3. Mezzelune

Smoked Mozzarella Mezzalune with Braised Onion Sauce
Photo by Victor Protasio / Food Styling by Micah Morton / Prop Styling by Missie Neville Crawford

Recently, Feinstein came across a pasta made by Nina Napolitano, a vegetarian Instagram creator based in Ravenna, Italy; it was a ricotta-filled agnolotti with tomato-onion sauce. "As someone who doesn't really eat meat, it's so nice to find somebody in Italy who's making vegetarian-friendly recipes." Feinstein's spin uses mezzelune, a crescent-shaped stuffed pasta similar to ravioli. She fills it with rosemary and smoked mozzarella, which balances the delicate sweetness of the braised onion sauce.

Meryl Feinstein, Founder of Pasta Social Club

It's not really about perfection. It's about enjoying the process.

— Meryl Feinstein, Founder of Pasta Social Club

The Sauces

Because making pasta by hand can be time-consuming, Feinstein likes to stick with simple sauces. These three are largely hands-off and are made with very few ingredients.

1. Roasted Garlic and Tomatoes

Roasting garlic won't just make your kitchen smell like heaven, it'll also add extra oomph into an otherwise-standard tomato sauce. "It always amazes me how the flavor and texture change so drastically when you roast garlic. It gets this sweet creaminess but still retains those savory notes." The resulting sauce is complex in flavor and almost jammy in texture — a perfect pairing for pici.

2. Sage-Butter Sauce

Feinstein pairs her chestnut-forward Ossola-style gnocchi with butter and herbs, but instead of just tossing the blanched gnocchi in the sauce, Feinstein first crisps them in oil and then tosses them in the sage-infused butter just before serving to intensify their flavor and preserve their crunch.

3. Braised Onion Sauce

Of the many different kinds of braised onion sauces that exist within the canon of Italian cooking, Feinstein has found that most go heavy on the tomatoes. In her version, Feinstein wanted the onions to shine, which is why she chose to double the onions and use tomato paste, instead of whole tomatoes, for a more mellow and less acidic flavor. "I was expecting this sauce to taste like caramelized onions, and it doesn't. Especially with that little pinch of clove, it's very different — a bit sweeter."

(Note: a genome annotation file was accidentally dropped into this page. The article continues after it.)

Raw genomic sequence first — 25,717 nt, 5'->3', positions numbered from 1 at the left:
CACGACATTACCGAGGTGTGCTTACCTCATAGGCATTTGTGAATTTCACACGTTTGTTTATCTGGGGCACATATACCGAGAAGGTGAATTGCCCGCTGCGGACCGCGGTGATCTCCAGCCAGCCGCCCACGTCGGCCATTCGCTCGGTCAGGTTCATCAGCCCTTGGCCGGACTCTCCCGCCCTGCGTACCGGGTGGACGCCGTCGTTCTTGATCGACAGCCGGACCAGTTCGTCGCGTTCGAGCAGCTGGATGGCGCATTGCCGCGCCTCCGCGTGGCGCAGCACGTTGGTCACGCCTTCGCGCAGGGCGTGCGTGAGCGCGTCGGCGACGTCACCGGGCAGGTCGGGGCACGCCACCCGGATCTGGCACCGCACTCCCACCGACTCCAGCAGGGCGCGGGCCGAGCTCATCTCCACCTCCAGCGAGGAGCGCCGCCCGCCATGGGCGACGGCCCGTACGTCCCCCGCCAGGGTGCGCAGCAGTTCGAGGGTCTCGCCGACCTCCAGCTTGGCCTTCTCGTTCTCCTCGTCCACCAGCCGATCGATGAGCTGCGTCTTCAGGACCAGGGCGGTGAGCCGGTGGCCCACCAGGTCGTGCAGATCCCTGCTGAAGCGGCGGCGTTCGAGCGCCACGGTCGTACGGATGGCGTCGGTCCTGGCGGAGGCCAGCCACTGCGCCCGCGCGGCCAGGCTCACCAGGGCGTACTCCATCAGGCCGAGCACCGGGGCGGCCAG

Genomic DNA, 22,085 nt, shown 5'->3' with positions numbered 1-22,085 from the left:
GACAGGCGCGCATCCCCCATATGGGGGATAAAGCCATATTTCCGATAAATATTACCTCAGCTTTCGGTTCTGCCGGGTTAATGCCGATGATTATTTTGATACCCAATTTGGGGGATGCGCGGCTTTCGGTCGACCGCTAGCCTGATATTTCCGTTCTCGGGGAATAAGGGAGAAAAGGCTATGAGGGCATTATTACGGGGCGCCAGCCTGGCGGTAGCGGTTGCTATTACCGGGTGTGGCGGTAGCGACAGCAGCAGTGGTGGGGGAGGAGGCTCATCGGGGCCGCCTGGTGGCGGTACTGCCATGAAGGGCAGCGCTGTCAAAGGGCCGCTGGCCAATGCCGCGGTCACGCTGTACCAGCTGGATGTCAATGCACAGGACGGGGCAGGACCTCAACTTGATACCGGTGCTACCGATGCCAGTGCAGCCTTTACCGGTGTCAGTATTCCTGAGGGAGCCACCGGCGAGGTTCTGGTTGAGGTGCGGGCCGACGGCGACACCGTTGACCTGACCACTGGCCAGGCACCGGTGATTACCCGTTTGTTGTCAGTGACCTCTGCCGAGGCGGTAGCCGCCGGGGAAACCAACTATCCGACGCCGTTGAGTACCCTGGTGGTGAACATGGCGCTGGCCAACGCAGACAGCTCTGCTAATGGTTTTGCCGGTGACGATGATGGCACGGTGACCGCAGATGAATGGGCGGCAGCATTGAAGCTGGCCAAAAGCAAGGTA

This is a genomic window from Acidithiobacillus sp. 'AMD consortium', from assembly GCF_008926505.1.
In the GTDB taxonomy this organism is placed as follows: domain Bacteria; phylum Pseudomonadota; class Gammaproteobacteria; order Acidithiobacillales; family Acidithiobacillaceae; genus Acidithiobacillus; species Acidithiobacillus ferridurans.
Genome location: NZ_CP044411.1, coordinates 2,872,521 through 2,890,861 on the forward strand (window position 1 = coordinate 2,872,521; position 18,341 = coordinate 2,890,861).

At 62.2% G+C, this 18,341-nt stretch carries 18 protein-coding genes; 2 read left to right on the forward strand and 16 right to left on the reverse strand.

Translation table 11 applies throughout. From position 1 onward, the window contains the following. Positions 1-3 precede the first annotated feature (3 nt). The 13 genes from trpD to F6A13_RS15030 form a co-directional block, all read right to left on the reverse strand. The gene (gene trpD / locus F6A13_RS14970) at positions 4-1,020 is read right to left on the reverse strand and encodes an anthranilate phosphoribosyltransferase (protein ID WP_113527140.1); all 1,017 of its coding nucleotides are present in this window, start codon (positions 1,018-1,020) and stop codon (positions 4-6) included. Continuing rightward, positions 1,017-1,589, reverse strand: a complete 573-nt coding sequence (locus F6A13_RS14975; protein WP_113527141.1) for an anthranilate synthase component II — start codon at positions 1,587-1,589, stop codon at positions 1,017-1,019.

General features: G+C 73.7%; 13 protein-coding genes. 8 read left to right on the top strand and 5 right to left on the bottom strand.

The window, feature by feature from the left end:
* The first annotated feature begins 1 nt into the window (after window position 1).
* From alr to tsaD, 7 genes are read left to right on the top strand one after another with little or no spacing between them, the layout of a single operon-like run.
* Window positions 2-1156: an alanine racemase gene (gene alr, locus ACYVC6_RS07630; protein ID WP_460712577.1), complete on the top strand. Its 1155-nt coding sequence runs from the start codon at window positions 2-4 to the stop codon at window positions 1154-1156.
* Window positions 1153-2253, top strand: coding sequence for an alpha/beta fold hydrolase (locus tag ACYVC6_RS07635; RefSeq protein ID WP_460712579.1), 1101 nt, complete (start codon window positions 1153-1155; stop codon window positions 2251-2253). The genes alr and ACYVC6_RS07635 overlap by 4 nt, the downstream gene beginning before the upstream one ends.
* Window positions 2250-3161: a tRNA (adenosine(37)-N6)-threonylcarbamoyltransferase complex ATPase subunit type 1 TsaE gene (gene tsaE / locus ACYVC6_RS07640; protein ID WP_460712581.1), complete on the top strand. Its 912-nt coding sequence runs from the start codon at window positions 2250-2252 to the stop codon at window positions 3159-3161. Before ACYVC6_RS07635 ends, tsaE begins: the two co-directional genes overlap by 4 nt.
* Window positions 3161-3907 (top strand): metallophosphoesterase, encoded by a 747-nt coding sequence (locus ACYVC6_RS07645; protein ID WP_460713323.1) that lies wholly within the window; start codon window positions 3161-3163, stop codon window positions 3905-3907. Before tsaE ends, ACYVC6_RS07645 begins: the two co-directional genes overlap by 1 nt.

Pasta Party

Show off your skills and host a pasta party with Feinstein's tips and tricks.

Freeze It

"When I did my first Pasta Social Club dinner, I was still rolling ravioli when people showed up. It was so stressful." Simplify things by making pasta in advance and popping it in the freezer. Feinstein recommends blanching her gnocchi and mezzelune before freezing to prevent cracking and to help the pasta maintain its integrity during cooking.

Let It Rest

Feinstein likes to let pasta dough rest for about 30 minutes, especially if it's an egg-based dough. Typically, the longer you let a dough rest, the easier it's going to be to work with.

Buy a Basket

Especially if you plan to make all three pastas at once, Feinstein recommends buying a pasta basket to pop into your stockpot. When a pasta is finished cooking, you simply lift the basket out of the pot and transfer the pasta into the sauce.

Heat Factor

Pasta is best served hot, of course, but Feinstein urges people not to stress too much about temperature. "I often let pasta sit while I'm photographing, and when I come back to it, it tastes just as good." However, in cases where multiple plates need to be served at once, Feinstein likes to warm up the plates themselves, which can help the pasta retain its heat.

Don’t Panic

"With pasta, pretty much everything is fixable. Don't take it too seriously, and try to remember it's about having fun." If your pici cracks or your mezzelune is lukewarm, don't worry. Your pasta will still be delicious!

Meryl Feinstein of Pasta Social Club
Photo by Victor Protasio / Food Styling by Micah Morton / Prop Styling by Missie Neville Crawford / Hair and Makeup by Alex Smith

Cook the Book

Want more pasta? Check out Feinstein's forthcoming cookbook, on deck for fall 2023 with Voracious Books.